Though much off the talk since Ohio State captured the national title has centered on what is shaping up to be a three-way battle for the starting quarterback gig, the offense is also sporting proven depth at the H-back spot in Dontre Wilson and Jalin Marshall.
And while whoever wins the starting nod at the position won't create major waves nationally, there's no question the battle for reps – though it won't fully begin until fall due to Wilson just recently having pins removed from his surgically repaired foot – will be fierce based on the production seen from both thus far into their careers.
Coming into the 2014 campaign, then-true-sophomore Wilson assumed the starting role after serving as Philly Brown's backup as a true freshman the prior season. During that 2013 season, Wilson finished as the team's 4th-leading receiver with 22 catches for 210 yards with another 255 yards on the ground.
Last year, Wilson had his ups and downs, often in the same game, as evidenced by what turned out to be his final outing in East Lansing when he fumbled twice (one lost) and dropped a touchdown pass before making a nice grab for a touchdown in the second half of Ohio State's 49-37 victory.
Unfortunately, Wilson broke his foot during the win. While he and Urban Meyer spoke with optimism that he might return before both the Sugar Bowl and then the national championship game, neither materialized and Wilson was limited to a nine game season.
|OPP||RUSH||RUSH YDS||RUSH TD||REC||REC YDS||REC TD||TOT TOUCH||TOT YDS||AVG/T||TD|
|9 GAME TOT||18||100||0||21||300||3||39||400||10.3||3|
By the numbers, Wilson posted a decent showing at the H spot (44 total rush/rec yards per game) but failed to match the hype perhaps unfairly thrust upon him even the season before a true freshman. For many, the diminutive Wilson (5'10", 188 lbs.) wasn't as shifty as anticipated nor did he break enough tackles. In fact, on 39 offensive touches, he ran or caught a ball for more than 30 yards just twice.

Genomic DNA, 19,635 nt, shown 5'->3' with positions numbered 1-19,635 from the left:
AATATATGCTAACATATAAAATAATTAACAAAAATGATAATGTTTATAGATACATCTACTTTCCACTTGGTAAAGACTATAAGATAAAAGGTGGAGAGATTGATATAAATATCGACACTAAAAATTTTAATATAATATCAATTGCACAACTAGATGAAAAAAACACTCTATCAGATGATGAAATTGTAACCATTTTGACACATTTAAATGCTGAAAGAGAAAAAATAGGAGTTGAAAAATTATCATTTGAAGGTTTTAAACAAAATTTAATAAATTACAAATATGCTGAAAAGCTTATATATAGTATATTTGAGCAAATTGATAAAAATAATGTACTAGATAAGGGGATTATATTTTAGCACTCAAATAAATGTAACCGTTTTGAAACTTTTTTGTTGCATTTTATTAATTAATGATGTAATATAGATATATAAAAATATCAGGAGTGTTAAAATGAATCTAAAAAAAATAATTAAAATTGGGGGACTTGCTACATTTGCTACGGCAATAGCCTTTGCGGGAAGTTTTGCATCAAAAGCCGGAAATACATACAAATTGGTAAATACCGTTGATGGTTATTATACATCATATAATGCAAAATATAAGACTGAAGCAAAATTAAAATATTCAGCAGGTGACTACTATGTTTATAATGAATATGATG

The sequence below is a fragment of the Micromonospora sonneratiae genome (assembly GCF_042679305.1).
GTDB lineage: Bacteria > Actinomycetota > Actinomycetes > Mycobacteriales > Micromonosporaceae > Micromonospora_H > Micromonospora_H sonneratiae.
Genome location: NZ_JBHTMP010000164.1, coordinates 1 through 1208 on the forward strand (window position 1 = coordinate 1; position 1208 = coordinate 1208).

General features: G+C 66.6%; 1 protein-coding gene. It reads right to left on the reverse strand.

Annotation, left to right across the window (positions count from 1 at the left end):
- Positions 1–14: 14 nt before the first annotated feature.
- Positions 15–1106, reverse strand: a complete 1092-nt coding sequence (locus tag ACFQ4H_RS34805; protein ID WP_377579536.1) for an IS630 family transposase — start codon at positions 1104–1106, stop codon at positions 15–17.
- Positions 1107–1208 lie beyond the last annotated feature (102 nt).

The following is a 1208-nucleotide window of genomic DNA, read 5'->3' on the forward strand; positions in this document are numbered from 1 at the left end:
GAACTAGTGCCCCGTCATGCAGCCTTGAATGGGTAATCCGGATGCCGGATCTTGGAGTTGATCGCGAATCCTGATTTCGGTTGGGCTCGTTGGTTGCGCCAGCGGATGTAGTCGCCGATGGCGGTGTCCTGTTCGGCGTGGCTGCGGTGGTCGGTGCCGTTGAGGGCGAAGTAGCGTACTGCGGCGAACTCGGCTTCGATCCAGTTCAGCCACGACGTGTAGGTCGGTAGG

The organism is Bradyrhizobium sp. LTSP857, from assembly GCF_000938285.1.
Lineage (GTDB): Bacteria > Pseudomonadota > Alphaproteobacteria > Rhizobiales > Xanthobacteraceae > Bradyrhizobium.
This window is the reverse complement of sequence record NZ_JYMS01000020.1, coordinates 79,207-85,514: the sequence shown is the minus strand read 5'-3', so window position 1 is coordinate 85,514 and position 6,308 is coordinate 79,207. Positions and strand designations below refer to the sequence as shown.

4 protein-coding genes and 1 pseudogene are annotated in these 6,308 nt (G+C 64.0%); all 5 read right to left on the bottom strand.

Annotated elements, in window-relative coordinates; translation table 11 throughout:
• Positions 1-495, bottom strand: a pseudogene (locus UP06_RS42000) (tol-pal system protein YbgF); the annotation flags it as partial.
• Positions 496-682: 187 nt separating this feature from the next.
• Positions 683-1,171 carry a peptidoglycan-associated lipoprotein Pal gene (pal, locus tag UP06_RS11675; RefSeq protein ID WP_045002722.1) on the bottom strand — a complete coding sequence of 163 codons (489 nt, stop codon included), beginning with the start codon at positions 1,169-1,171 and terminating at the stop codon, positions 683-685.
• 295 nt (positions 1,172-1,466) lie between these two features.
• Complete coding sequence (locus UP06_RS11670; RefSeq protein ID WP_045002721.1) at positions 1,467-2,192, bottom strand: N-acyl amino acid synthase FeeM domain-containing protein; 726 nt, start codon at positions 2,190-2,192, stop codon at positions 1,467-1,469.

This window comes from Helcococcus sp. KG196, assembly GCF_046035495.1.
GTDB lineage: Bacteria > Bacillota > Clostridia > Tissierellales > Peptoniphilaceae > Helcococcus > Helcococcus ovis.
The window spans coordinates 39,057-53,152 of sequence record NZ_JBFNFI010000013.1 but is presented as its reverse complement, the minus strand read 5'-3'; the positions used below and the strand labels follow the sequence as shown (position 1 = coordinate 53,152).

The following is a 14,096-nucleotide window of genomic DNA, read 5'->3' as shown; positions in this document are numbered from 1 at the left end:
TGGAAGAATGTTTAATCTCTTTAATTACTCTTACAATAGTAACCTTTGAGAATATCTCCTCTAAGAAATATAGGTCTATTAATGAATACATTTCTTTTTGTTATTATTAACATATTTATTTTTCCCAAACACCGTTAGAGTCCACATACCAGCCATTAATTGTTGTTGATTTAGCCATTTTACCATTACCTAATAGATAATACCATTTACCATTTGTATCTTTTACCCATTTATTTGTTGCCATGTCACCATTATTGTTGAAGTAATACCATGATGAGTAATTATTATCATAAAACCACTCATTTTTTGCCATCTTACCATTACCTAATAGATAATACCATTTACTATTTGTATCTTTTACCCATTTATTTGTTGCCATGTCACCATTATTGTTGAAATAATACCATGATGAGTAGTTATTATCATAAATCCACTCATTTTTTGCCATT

This fall, Wilson should be a little bigger and stronger but despite injury will likely need to show improvement if he wants to see more snaps at the H-back than Marshall.
After redshirting in 2013, Marshall entered last season with plenty of promise despite being tabbed as Wilson's backup.
|STRETCH||RUSH||RUSH YDS||RUSH TD||REC||REC YDS||REC TD||TOT TOUCH||TOT YDS||AVG/T||TD|
|1ST 9 GAMES||17||107||1||14||157||2||31||264||8.5||3|
|LAST 6 GAMES||8||38||0||24||342||4||32||380||11.9||4|
|15 GAMES TOT||25||145||1||38||499||6||63||644||10.2||7|
During the nine games in which both players were healthy, Marshall logged 31 offensive touches for an average of 8.5 yards which was a good bit less than Wilson's 10.3 yards.
Once Wilson was sidelined however, Marshall but together a solid final six games averaging 11.9 yards per offensive touch showing some impressive hands along the way. In total, he churned out 63 combined rush/receiving yards per game during the span with four touchdowns.
Marshall's emergence and Wilson's continued injury recovery along with Ohio State's need to identify not just a starter at the H but determine a rotation at the two wideout spots creates an interesting storyline to watch during spring drills.
On one hand, Marshall could potentially lock down the H spot with continued reps and a chance to gain even more rapport with Cardale Jones. On the other, Meyer will also likely elect to give Marshall some looks at the X and Y spots in an effort to ensure he's got his best 11 on the field as often as possible come fall knowing he's got Wilson as a solid rotational H-back alternative.
Of course, Michael Thomas is a sure-starter at one wideout spot and Corey Smith showed some flashes (20 rec, 255 yds) but with the rest of the wide receiver corps long on talent yet short on proven track records, Marshall should get some looks even if only to help push the likes Noah Brown (who has also seen spot duty at H) along with Johnnie Dixon, Jeff Greene, Terry McLaurin, James Clark and others.
As the season gets going, it's fair to assume both Marshall and Wilson will see their fair share of snaps at the H as well as various wide receiver spots and even in the backfield from time to time as Meyer and Ed Warriner find creative ways to get the ball in the hands of playmakers on the outside to compliment Ezekiel Elliott's punishing running game.
At the end of the day, just like the quarterback battle, the Marshall / Wilson competition is just another scenario 99% of college coaches wish they had to endure.